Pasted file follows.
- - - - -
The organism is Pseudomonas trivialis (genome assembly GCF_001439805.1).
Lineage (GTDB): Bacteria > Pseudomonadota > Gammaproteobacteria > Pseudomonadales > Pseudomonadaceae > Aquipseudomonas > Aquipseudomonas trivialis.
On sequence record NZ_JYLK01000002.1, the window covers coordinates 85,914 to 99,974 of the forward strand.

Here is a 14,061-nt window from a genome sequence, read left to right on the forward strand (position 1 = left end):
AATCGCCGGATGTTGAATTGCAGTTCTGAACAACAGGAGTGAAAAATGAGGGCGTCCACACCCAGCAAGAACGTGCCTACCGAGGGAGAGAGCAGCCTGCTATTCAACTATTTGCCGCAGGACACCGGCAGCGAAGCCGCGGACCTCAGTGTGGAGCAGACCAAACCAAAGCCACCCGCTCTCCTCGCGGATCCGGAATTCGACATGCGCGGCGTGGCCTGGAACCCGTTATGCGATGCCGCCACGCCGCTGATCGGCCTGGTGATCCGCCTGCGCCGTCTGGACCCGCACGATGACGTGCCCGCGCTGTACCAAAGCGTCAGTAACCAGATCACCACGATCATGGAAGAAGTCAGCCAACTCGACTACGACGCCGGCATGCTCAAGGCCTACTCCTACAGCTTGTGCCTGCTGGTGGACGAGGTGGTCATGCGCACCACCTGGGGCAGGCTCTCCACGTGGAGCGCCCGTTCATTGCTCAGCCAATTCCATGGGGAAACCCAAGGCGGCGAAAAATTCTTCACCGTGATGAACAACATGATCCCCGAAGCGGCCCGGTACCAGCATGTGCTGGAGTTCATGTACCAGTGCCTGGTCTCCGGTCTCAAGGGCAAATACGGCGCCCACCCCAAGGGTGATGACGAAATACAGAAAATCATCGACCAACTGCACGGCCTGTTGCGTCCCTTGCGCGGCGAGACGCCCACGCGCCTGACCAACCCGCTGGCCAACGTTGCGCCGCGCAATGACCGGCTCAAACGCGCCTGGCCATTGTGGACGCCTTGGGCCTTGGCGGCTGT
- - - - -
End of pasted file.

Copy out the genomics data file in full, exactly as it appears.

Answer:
The organism is Pseudomonas trivialis (genome assembly GCF_001439805.1).
Lineage (GTDB): Bacteria > Pseudomonadota > Gammaproteobacteria > Pseudomonadales > Pseudomonadaceae > Aquipseudomonas > Aquipseudomonas trivialis.
On sequence record NZ_JYLK01000002.1, the window covers coordinates 85,914 to 99,974 of the forward strand.

Here is a 14,061-nt window from a genome sequence, read left to right on the forward strand (position 1 = left end):
AATCGCCGGATGTTGAATTGCAGTTCTGAACAACAGGAGTGAAAAATGAGGGCGTCCACACCCAGCAAGAACGTGCCTACCGAGGGAGAGAGCAGCCTGCTATTCAACTATTTGCCGCAGGACACCGGCAGCGAAGCCGCGGACCTCAGTGTGGAGCAGACCAAACCAAAGCCACCCGCTCTCCTCGCGGATCCGGAATTCGACATGCGCGGCGTGGCCTGGAACCCGTTATGCGATGCCGCCACGCCGCTGATCGGCCTGGTGATCCGCCTGCGCCGTCTGGACCCGCACGATGACGTGCCCGCGCTGTACCAAAGCGTCAGTAACCAGATCACCACGATCATGGAAGAAGTCAGCCAACTCGACTACGACGCCGGCATGCTCAAGGCCTACTCCTACAGCTTGTGCCTGCTGGTGGACGAGGTGGTCATGCGCACCACCTGGGGCAGGCTCTCCACGTGGAGCGCCCGTTCATTGCTCAGCCAATTCCATGGGGAAACCCAAGGCGGCGAAAAATTCTTCACCGTGATGAACAACATGATCCCCGAAGCGGCCCGGTACCAGCATGTGCTGGAGTTCATGTACCAGTGCCTGGTCTCCGGTCTCAAGGGCAAATACGGCGCCCACCCCAAGGGTGATGACGAAATACAGAAAATCATCGACCAACTGCACGGCCTGTTGCGTCCCTTGCGCGGCGAGACGCCCACGCGCCTGACCAACCCGCTGGCCAACGTTGCGCCGCGCAATGACCGGCTCAAACGCGCCTGGCCATTGTGGACGCCTTGGGCCTTGGCGGCTGT